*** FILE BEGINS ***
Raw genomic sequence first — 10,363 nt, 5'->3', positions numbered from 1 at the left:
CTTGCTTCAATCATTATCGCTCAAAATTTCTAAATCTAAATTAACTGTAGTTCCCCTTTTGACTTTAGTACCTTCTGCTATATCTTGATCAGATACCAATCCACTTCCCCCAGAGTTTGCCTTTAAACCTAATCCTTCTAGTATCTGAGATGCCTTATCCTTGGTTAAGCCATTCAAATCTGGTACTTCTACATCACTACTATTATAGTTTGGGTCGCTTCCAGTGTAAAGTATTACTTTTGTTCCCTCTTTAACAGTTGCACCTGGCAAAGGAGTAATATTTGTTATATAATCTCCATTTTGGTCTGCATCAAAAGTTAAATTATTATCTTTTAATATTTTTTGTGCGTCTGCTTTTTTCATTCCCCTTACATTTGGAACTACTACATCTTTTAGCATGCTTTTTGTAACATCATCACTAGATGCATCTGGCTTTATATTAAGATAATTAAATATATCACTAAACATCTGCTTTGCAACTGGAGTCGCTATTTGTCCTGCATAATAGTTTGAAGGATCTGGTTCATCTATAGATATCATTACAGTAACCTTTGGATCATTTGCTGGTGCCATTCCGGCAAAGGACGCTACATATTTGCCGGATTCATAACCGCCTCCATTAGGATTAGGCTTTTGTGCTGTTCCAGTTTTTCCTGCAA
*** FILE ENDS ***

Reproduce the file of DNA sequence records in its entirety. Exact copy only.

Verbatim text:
Raw genomic sequence first — 10,363 nt, 5'->3', positions numbered from 1 at the left:
CTTGCTTCAATCATTATCGCTCAAAATTTCTAAATCTAAATTAACTGTAGTTCCCCTTTTGACTTTAGTACCTTCTGCTATATCTTGATCAGATACCAATCCACTTCCCCCAGAGTTTGCCTTTAAACCTAATCCTTCTAGTATCTGAGATGCCTTATCCTTGGTTAAGCCATTCAAATCTGGTACTTCTACATCACTACTATTATAGTTTGGGTCGCTTCCAGTGTAAAGTATTACTTTTGTTCCCTCTTTAACAGTTGCACCTGGCAAAGGAGTAATATTTGTTATATAATCTCCATTTTGGTCTGCATCAAAAGTTAAATTATTATCTTTTAATATTTTTTGTGCGTCTGCTTTTTTCATTCCCCTTACATTTGGAACTACTACATCTTTTAGCATGCTTTTTGTAACATCATCACTAGATGCATCTGGCTTTATATTAAGATAATTAAATATATCACTAAACATCTGCTTTGCAACTGGAGTCGCTATTTGTCCTGCATAATAGTTTGAAGGATCTGGTTCATCTATAGATATCATTACAGTAACCTTTGGATCATTTGCTGGTGCCATTCCGGCAAAGGACGCTACATATTTGCCGGATTCATAACCGCCTCCATTAGGATTAGGCTTTTGTGCTGTTCCAGTTTTTCCTGCAA